jimvanpelt (jimvanpelt) wrote,

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But I Worked So Hard!

Here's a situation every teacher (editor) has faced: a student (author) turns in a final project (manuscript), and the project receives a poor grade (is rejected).

The student (author) then complains to the teacher ( his friends), "But I worked so hard!"


I'm going to drop the transposition of "student" with "author" strategy here, but everything I'm saying about students in the classroom can be continued with "author" in replacement, and good/bad grades being replaced with acceptance/rejection.

The connection between hard work and achievement is obvious, but it's not a direct cause and effect relationship.  For the student who worked hard, there will be improvement, and perhaps over time there will even be excellence, but hard work on the current project may not mean that the project will be very good.  It depends on where the student is in his development.

I know, it doesn't sound fair.  What also is not fair is that there are some people who, with much less effort, produce better projects.  So, student A could spend a week writing an essay, agonizing over every word, losing sleep, putting aside friends and recreation, focusing with manic intensity, and end up with a mediocre essay.  In the meantime, student B waited until the morning that the essay was due, opened his notebook next to his bowl full of Cheerios, and then neatly wrote a first draft that he turned in when it was due, and the paper received a high grade. 

Where's the justice in that?

There isn't any if you believe that the formula HARD WORK results in EXCELLENT ACHIEVEMENT (immediately).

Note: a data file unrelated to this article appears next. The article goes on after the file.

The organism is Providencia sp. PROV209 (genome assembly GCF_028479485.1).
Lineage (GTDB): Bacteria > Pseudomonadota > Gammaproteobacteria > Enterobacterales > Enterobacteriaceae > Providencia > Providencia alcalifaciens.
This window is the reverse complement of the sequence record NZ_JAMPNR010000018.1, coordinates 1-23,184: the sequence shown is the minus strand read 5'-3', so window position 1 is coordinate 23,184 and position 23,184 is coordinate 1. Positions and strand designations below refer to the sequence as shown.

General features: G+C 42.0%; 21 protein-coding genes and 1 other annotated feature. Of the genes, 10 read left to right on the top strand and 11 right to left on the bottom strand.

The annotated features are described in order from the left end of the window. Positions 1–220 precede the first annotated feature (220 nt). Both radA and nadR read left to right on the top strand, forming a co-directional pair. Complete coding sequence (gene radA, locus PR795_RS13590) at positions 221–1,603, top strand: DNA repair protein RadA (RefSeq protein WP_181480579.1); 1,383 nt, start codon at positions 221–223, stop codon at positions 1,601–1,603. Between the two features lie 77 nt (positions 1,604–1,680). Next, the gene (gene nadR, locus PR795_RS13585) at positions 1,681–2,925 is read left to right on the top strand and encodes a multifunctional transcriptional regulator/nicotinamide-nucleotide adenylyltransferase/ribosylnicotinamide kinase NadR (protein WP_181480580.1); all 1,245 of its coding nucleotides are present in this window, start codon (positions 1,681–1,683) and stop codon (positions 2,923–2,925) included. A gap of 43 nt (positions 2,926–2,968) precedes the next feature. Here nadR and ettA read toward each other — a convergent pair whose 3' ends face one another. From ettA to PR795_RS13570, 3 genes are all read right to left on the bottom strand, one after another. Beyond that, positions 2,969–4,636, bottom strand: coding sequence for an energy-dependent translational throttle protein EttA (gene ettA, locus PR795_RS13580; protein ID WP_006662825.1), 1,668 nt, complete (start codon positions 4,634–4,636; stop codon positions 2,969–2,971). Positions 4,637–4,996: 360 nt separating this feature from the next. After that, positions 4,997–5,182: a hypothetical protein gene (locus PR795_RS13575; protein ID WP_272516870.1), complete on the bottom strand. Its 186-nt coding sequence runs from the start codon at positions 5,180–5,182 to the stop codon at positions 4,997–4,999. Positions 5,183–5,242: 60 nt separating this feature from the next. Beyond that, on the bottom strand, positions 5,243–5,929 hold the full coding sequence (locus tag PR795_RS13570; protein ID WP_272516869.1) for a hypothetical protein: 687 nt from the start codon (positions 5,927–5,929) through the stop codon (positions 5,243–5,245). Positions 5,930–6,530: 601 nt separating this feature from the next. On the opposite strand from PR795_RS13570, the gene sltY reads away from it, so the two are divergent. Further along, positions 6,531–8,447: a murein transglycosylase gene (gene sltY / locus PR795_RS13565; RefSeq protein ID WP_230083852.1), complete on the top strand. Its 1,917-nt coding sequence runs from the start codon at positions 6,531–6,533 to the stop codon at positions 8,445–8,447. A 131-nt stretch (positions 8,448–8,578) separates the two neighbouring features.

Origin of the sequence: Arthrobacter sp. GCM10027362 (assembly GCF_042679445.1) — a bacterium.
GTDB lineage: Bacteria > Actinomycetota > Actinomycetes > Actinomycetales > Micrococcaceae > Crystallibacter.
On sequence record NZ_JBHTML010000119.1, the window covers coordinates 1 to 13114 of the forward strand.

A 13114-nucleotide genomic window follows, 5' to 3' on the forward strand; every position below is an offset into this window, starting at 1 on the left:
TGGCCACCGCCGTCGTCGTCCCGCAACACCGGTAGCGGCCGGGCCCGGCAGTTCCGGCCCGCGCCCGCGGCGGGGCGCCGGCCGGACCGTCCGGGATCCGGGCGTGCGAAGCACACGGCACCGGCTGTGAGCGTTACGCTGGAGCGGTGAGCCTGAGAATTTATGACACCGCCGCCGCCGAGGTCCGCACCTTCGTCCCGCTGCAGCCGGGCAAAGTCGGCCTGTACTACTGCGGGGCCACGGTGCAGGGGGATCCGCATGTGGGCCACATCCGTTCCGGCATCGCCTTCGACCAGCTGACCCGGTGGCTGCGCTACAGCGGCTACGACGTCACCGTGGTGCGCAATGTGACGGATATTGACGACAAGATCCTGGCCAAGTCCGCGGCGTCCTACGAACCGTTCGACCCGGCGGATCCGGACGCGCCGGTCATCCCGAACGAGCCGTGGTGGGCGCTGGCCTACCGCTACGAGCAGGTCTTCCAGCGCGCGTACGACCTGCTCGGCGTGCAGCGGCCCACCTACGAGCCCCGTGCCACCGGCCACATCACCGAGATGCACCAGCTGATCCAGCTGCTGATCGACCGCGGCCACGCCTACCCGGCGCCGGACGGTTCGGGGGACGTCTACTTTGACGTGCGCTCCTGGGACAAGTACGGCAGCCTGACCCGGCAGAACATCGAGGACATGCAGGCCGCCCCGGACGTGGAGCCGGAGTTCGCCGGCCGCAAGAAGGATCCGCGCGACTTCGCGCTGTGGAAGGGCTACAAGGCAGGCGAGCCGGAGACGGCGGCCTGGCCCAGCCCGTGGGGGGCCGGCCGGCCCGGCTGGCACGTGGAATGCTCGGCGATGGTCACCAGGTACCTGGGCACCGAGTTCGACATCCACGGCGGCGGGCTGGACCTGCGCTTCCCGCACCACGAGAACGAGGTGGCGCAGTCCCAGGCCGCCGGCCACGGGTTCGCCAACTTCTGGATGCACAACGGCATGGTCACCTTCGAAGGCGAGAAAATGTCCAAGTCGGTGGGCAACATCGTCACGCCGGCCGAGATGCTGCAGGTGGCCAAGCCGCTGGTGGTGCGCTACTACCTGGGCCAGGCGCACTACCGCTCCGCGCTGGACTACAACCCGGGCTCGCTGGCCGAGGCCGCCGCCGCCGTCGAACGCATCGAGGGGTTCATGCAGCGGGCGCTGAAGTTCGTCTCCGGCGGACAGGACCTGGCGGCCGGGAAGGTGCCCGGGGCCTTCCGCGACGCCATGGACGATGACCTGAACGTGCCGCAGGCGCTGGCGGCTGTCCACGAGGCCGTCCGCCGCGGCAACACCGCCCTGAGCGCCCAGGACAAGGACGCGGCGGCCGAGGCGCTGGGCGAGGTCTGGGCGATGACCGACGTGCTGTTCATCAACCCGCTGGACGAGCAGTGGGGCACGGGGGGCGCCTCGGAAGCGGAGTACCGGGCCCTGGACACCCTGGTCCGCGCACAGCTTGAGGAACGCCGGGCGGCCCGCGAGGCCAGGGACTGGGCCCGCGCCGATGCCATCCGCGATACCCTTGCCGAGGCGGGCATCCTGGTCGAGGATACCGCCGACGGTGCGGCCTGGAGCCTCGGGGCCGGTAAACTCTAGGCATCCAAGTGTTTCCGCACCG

All I can tell the student is that hard work, applied over time, with adequate feedback and a willingness on the student's part to change, will result in improvement.  Sadly enough, it is possible that "excellence," however that is defined, may be forever beyond the student's reach regardless of how much work the student invests in reaching for it.

I was put in the weird position by a student this morning when she said, "So my hard work didn't matter at all.  I still got a C!"  I had to explain to her that hard work does "matter"--it's one of the elements to improvement--but hard work on any single project may not translate into the grade she wants.  The final essay is effort-neutral.  I can't tell by reading a paper if it came to me through a lot of effort or a little effort (although I'm sometimes tempted to guess).  The paper exists all on its own.  It either fulfills the requirements with excellence and grace so that I can give it an "A," or it does not.

For a writer, if excellence is defined as publication in the venue that the writer is striving for, the same steps are necessary: hard work, applied over time, with adequate feedback and a willingness on the author's part to change, will result in improvement.  However, it is possible that the hard work applied over time will NEVER result in publication.  Sorry.  Fact of life.  Not everyone can get an A.  Not everyone can write at a professional level.

The secret is that you don't know if you are in the "never" group until you give up without reaching the goal.  As long as you keep working, and the real goal is to better than you used to be, then whatever the definition of excellence is is still a possibility.

In the meantime, hard work has to be its own reward.
Tags: publication, teaching, writing
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